Video of French Police Beating Black Man Watched 14 Million Times, as Macron Plans Footage Clampdown

A video showing three French officers beating a Black man has now been watched 14 million times. It comes as President Emmanuel Macron's government pushes for a new security bill which activists fear would make it harder to publish footage of police activity.

CCTV footage published by news outlet Loopsider last week shows the officers punching and kicking music producer Michel Zecler for several minutes in his Paris studio on November 21. A fourth officer is then seen deploying tear gas into the building.

The incident, which reportedly began with a dispute over whether Zecler was wearing a face mask, has brought fresh attention to the issues of policing and race in France.

It has also galvanized fears, especially in impoverished immigrant neighborhoods, that the government's proposed new security law will prevent people from using cellphone videos as a method to deter or document possible cases of police brutality.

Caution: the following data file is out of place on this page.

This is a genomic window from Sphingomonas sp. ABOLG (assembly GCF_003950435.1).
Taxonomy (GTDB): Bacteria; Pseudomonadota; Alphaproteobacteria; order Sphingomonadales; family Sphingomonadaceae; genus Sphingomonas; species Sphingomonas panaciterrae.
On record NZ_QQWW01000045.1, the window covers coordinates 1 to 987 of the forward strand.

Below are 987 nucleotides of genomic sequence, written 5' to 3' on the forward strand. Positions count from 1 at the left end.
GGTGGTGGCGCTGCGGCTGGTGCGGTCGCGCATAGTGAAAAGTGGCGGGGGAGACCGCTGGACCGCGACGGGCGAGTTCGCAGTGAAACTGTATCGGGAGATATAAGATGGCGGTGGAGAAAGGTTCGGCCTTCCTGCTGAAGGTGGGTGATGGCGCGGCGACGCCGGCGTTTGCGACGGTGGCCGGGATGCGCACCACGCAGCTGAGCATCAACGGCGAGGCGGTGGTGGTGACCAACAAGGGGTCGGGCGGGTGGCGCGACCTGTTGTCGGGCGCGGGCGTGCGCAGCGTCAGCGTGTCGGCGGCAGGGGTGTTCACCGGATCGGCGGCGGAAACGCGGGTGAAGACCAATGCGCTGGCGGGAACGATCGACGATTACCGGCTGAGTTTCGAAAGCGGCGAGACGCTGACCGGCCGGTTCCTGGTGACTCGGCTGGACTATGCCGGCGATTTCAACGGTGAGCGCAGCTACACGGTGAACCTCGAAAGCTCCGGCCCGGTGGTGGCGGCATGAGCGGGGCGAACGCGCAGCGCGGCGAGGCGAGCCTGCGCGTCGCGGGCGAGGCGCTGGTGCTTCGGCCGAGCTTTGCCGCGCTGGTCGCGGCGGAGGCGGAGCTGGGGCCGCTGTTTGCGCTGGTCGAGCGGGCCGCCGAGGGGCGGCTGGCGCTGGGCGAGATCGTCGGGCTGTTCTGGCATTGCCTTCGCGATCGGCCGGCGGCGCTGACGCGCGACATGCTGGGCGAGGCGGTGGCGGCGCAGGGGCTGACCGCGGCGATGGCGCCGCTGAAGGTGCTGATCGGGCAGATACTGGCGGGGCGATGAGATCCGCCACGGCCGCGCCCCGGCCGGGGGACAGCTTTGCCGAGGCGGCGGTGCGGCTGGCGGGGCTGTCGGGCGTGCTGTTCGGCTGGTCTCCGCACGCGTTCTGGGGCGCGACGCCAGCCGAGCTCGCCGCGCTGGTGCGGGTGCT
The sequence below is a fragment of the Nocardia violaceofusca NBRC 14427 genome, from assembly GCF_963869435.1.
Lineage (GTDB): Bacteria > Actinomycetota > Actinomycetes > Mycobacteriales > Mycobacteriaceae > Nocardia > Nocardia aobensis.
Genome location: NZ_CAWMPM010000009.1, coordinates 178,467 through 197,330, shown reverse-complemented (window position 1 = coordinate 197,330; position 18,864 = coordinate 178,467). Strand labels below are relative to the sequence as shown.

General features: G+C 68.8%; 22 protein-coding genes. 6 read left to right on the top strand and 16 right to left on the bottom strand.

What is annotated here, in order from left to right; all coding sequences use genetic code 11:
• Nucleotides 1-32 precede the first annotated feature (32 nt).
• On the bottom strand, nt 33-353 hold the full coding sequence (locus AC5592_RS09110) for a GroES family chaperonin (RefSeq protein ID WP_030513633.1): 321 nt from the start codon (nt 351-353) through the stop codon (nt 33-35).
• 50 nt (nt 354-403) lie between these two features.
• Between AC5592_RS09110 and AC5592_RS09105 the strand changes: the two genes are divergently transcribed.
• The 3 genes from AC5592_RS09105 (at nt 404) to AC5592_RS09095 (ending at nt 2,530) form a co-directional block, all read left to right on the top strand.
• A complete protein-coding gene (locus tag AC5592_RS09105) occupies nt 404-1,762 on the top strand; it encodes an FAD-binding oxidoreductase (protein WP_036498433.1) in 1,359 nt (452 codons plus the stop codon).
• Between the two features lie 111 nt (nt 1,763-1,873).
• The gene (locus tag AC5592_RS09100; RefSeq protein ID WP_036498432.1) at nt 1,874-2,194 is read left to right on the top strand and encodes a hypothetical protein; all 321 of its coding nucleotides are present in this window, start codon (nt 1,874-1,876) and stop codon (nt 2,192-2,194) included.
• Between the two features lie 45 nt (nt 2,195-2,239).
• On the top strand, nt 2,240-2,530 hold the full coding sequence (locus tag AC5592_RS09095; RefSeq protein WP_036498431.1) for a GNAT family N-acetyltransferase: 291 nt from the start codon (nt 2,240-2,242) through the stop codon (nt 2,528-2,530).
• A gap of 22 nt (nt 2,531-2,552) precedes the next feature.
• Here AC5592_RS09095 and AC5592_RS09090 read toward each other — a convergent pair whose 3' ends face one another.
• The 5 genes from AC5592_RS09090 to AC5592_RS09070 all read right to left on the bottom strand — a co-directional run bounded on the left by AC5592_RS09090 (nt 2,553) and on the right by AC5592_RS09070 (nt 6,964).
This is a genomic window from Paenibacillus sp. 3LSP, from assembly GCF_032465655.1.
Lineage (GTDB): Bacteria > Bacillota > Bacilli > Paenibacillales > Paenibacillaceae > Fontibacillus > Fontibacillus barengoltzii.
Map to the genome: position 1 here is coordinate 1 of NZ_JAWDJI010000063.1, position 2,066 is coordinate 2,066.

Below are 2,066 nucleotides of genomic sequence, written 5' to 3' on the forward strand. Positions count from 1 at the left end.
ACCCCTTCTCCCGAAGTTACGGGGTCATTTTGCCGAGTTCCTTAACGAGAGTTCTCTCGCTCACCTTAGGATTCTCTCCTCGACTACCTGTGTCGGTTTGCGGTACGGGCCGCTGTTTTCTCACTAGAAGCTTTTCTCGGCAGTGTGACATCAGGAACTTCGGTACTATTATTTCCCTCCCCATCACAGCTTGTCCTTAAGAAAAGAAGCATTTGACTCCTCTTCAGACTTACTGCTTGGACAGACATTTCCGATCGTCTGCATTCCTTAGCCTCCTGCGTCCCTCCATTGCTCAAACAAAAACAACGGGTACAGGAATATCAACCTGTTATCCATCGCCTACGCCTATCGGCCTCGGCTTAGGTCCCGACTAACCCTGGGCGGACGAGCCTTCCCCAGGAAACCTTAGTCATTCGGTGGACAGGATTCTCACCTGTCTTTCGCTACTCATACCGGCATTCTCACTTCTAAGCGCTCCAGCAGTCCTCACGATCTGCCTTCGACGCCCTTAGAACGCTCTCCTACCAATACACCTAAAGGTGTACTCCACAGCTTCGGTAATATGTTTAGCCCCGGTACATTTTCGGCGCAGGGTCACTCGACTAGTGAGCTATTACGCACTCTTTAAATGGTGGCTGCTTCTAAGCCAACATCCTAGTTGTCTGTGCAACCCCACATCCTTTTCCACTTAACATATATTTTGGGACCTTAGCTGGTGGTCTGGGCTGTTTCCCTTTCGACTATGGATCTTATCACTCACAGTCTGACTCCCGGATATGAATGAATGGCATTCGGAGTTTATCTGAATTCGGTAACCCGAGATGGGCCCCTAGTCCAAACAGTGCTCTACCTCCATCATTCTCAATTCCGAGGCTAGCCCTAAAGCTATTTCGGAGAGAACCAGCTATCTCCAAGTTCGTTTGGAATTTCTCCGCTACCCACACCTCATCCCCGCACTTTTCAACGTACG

The draft bill, which is still being debated in parliament, includes plans to make it illegal to publish images of police officers with intent to cause them harm. That has prompted protests across the country with tens of thousands of people joining a march in Paris on Saturday.

Critics have said the new law could threaten freedom of the press and make it harder for people to report on police brutality. Zecler himself told the Associated Press: "I was lucky enough to have videos that protect me."

Ça s'est passé samedi à Paris. 15 minutes de coups et d'insultes racistes.

La folle scène de violences policières que nous révélons est tout simplement inouie et édifiante.

Il faut la regarder jusqu'au bout pour mesurer toute l'ampleur du problème. pic.twitter.com/vV00dOtmsg

— Loopsider (@Loopsidernews) November 26, 2020

The officers who beat Zecler, who were reportedly unaware they were being filmed, have been suspended since the footage came to light.

They have also been put under formal investigation, judicial sources told French media on Sunday. Three out of four of the officers will reportedly remain in custody.

Paris prosecutor Rémy Heitz said judicial authorities want to ensure that the officers in detention do not have contact with one another, according to France 24.